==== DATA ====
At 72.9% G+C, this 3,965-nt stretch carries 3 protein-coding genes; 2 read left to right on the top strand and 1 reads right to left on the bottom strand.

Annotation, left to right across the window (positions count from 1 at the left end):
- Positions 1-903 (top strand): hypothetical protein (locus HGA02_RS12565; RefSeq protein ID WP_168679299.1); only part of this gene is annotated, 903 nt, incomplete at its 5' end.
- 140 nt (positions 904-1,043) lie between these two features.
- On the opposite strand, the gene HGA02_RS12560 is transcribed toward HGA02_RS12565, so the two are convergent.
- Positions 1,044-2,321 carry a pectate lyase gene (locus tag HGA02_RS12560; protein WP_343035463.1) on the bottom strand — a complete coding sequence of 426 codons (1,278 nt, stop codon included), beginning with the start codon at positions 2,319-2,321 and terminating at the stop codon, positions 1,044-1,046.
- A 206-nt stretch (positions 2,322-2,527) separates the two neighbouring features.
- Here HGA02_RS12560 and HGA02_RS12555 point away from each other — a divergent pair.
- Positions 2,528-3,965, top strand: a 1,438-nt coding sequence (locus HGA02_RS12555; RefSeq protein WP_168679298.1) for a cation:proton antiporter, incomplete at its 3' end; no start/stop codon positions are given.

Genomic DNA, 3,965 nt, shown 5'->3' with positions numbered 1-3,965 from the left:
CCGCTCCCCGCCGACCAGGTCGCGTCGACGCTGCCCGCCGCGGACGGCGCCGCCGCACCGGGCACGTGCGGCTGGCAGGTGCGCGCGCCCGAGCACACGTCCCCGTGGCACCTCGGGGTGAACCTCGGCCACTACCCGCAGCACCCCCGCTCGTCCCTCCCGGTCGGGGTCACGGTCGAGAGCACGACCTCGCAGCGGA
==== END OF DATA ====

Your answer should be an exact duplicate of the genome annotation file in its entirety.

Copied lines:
At 72.9% G+C, this 3,965-nt stretch carries 3 protein-coding genes; 2 read left to right on the top strand and 1 reads right to left on the bottom strand.

Annotation, left to right across the window (positions count from 1 at the left end):
- Positions 1-903 (top strand): hypothetical protein (locus HGA02_RS12565; RefSeq protein ID WP_168679299.1); only part of this gene is annotated, 903 nt, incomplete at its 5' end.
- 140 nt (positions 904-1,043) lie between these two features.
- On the opposite strand, the gene HGA02_RS12560 is transcribed toward HGA02_RS12565, so the two are convergent.
- Positions 1,044-2,321 carry a pectate lyase gene (locus tag HGA02_RS12560; protein WP_343035463.1) on the bottom strand — a complete coding sequence of 426 codons (1,278 nt, stop codon included), beginning with the start codon at positions 2,319-2,321 and terminating at the stop codon, positions 1,044-1,046.
- A 206-nt stretch (positions 2,322-2,527) separates the two neighbouring features.
- Here HGA02_RS12560 and HGA02_RS12555 point away from each other — a divergent pair.
- Positions 2,528-3,965, top strand: a 1,438-nt coding sequence (locus HGA02_RS12555; RefSeq protein WP_168679298.1) for a cation:proton antiporter, incomplete at its 3' end; no start/stop codon positions are given.

Genomic DNA, 3,965 nt, shown 5'->3' with positions numbered 1-3,965 from the left:
CCGCTCCCCGCCGACCAGGTCGCGTCGACGCTGCCCGCCGCGGACGGCGCCGCCGCACCGGGCACGTGCGGCTGGCAGGTGCGCGCGCCCGAGCACACGTCCCCGTGGCACCTCGGGGTGAACCTCGGCCACTACCCGCAGCACCCCCGCTCGTCCCTCCCGGTCGGGGTCACGGTCGAGAGCACGACCTCGCAGCGGA